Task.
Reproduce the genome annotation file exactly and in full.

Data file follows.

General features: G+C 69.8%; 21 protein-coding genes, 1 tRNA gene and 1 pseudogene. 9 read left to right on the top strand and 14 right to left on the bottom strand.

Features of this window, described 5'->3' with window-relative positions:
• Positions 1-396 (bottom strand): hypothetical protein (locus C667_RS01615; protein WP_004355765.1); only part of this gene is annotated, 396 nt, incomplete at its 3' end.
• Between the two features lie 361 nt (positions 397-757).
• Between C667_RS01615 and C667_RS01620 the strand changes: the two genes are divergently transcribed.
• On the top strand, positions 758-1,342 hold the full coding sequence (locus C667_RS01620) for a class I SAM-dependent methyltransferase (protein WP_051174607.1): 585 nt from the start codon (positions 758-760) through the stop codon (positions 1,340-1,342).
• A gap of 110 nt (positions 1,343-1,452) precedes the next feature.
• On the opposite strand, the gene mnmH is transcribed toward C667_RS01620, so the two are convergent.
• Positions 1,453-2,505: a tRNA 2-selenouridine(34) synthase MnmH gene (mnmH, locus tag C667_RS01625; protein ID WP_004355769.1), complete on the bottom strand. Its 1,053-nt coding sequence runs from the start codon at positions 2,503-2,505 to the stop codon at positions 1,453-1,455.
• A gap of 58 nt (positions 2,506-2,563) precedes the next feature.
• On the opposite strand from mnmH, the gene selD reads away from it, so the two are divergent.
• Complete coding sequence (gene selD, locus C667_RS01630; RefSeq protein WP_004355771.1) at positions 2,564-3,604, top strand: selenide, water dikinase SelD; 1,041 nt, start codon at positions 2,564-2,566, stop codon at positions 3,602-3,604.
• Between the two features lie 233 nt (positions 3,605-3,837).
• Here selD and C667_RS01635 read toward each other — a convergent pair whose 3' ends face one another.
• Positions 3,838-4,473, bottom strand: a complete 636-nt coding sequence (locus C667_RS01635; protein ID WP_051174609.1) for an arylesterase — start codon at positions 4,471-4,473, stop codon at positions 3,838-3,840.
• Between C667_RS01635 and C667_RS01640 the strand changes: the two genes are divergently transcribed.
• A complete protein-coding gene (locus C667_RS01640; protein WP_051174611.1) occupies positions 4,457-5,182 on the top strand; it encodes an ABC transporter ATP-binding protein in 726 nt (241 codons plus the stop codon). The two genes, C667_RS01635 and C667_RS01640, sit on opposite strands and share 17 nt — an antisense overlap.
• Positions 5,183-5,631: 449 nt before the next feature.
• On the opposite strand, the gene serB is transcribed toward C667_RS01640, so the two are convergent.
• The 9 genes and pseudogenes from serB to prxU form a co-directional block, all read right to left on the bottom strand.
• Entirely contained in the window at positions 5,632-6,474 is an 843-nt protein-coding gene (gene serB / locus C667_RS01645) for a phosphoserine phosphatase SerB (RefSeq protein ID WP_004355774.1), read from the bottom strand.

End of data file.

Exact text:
General features: G+C 69.8%; 21 protein-coding genes, 1 tRNA gene and 1 pseudogene. 9 read left to right on the top strand and 14 right to left on the bottom strand.

Features of this window, described 5'->3' with window-relative positions:
• Positions 1-396 (bottom strand): hypothetical protein (locus C667_RS01615; protein WP_004355765.1); only part of this gene is annotated, 396 nt, incomplete at its 3' end.
• Between the two features lie 361 nt (positions 397-757).
• Between C667_RS01615 and C667_RS01620 the strand changes: the two genes are divergently transcribed.
• On the top strand, positions 758-1,342 hold the full coding sequence (locus C667_RS01620) for a class I SAM-dependent methyltransferase (protein WP_051174607.1): 585 nt from the start codon (positions 758-760) through the stop codon (positions 1,340-1,342).
• A gap of 110 nt (positions 1,343-1,452) precedes the next feature.
• On the opposite strand, the gene mnmH is transcribed toward C667_RS01620, so the two are convergent.
• Positions 1,453-2,505: a tRNA 2-selenouridine(34) synthase MnmH gene (mnmH, locus tag C667_RS01625; protein ID WP_004355769.1), complete on the bottom strand. Its 1,053-nt coding sequence runs from the start codon at positions 2,503-2,505 to the stop codon at positions 1,453-1,455.
• A gap of 58 nt (positions 2,506-2,563) precedes the next feature.
• On the opposite strand from mnmH, the gene selD reads away from it, so the two are divergent.
• Complete coding sequence (gene selD, locus C667_RS01630; RefSeq protein WP_004355771.1) at positions 2,564-3,604, top strand: selenide, water dikinase SelD; 1,041 nt, start codon at positions 2,564-2,566, stop codon at positions 3,602-3,604.
• Between the two features lie 233 nt (positions 3,605-3,837).
• Here selD and C667_RS01635 read toward each other — a convergent pair whose 3' ends face one another.
• Positions 3,838-4,473, bottom strand: a complete 636-nt coding sequence (locus C667_RS01635; protein ID WP_051174609.1) for an arylesterase — start codon at positions 4,471-4,473, stop codon at positions 3,838-3,840.
• Between C667_RS01635 and C667_RS01640 the strand changes: the two genes are divergently transcribed.
• A complete protein-coding gene (locus C667_RS01640; protein WP_051174611.1) occupies positions 4,457-5,182 on the top strand; it encodes an ABC transporter ATP-binding protein in 726 nt (241 codons plus the stop codon). The two genes, C667_RS01635 and C667_RS01640, sit on opposite strands and share 17 nt — an antisense overlap.
• Positions 5,183-5,631: 449 nt before the next feature.
• On the opposite strand, the gene serB is transcribed toward C667_RS01640, so the two are convergent.
• The 9 genes and pseudogenes from serB to prxU form a co-directional block, all read right to left on the bottom strand.
• Entirely contained in the window at positions 5,632-6,474 is an 843-nt protein-coding gene (gene serB / locus C667_RS01645) for a phosphoserine phosphatase SerB (RefSeq protein ID WP_004355774.1), read from the bottom strand.